Serbian homeless man living in grave
Bratislav Stojanovic, a former construction worker, moved into the tomb 15 years ago after losing his house due to debts.
The 43-year-old has never had a regular job and spends his time foraging for candles in the cemetery to keep warm in the underground plot.
His unusual home – belonging to a family that died over 100 years ago – is a concrete space, which measures just two square yards by one yard high.
Living among the dead
Stojanovic said living among the dead does not scare him.
"I was afraid in the beginning, but I got used to it in time. Now I am more afraid of the living than of the dead," he told Reuters.
But he still takes care not to frighten people when emerging from his dank underground lair.
"Whenever I want to crawl out I first check if there's someone around, otherwise I could scare a person to death," he told the news wire.
Better than the streets
Explaining his decision to move to the cemetery, he said: "As other homeless people robbed me on several occasions, I've decided to find a place where no one would bother me, not even police."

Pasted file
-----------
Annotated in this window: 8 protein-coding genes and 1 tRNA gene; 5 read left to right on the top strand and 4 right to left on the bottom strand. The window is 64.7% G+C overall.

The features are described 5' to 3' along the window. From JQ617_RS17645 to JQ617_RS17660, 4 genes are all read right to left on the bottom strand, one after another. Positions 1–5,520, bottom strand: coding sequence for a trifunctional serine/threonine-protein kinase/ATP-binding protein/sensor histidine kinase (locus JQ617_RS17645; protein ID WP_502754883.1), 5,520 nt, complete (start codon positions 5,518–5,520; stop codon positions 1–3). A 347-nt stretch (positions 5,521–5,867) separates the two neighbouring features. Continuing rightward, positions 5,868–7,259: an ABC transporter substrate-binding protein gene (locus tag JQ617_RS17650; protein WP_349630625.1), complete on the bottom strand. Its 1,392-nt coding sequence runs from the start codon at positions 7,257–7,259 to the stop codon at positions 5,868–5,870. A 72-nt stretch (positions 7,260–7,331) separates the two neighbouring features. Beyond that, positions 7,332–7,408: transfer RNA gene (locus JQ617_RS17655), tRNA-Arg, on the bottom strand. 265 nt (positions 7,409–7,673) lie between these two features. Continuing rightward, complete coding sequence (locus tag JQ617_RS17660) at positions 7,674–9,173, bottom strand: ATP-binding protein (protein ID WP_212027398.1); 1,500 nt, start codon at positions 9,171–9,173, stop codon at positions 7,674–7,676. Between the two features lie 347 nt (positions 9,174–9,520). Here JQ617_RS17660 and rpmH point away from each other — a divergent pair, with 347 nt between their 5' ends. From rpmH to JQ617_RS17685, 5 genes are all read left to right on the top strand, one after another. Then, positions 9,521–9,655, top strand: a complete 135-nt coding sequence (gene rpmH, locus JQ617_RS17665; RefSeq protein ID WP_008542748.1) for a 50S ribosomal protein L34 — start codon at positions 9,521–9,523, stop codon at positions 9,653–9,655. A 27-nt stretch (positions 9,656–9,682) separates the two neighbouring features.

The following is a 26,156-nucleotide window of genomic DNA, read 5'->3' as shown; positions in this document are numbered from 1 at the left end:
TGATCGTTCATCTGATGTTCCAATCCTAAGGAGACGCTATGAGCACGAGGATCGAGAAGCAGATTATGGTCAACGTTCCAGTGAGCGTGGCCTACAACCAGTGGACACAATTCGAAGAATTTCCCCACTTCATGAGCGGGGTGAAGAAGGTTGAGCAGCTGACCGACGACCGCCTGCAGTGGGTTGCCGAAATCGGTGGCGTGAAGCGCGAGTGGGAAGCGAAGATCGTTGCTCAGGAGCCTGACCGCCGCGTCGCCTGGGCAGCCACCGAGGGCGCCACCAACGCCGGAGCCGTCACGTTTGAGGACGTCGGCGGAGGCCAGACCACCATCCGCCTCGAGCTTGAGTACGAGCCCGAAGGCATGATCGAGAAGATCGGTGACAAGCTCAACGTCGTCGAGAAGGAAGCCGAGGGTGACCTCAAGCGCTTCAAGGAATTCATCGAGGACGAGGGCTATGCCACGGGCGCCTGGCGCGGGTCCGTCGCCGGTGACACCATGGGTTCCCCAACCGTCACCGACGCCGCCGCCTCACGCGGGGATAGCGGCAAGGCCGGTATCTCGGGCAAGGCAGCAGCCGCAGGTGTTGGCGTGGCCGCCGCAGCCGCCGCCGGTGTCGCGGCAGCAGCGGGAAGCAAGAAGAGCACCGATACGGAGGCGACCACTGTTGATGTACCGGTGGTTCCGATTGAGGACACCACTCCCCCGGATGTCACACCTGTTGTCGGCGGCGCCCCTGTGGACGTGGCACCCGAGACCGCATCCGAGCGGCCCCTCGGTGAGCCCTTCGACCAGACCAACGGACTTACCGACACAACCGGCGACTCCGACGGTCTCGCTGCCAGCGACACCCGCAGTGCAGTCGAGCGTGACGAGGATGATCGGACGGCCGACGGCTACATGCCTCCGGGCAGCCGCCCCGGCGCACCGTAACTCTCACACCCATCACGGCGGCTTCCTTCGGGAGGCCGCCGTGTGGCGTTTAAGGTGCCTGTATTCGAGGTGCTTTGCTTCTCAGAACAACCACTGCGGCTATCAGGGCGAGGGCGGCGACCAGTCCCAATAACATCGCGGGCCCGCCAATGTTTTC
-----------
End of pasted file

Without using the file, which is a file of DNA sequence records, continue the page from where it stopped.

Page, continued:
Stojanovic survives on food he collects from rubbish bins and collects cigarette butts he finds on the ground.
Officials at the cemetery say their squatter can stay as long as he does not disturb other visitors.
Homelessness in the UK
A total of 2,309 people were sleeping rough on British streets in autumn 2012, an increase of 6% from 2,181 in 2011, which was a hike of 23% from the 2010 figure of 1,768.
Money troubles are one of the key triggers for homelessness, an issue made worse by the recession. Around 1.4 million people in Britain are now falling behind with their rent or mortgage payments, according to a new YouGov survey for Shelter.
The number of people struggling to pay their rent or mortgage each month has increased by 44% over the past year, to 7.8 million people.
With austerity measures set to affect even more families this year, Shelter is urging anyone struggling with their housing costs to visit their free, online advice pages, to avoid putting their home at risk.
Shelter is also warning of the dangers of turning to short-term, high interest credit, like payday loans, as a way to help meet housing costs.
Campbell Robb, Shelter's Chief Executive, said: "It's shocking to think that so many families will be starting the New Year with a huge weight hanging over them, trapped in a daily struggle to keep their home.
"Don't wait until things reach breaking point later in the year – it could leave your family's home at risk."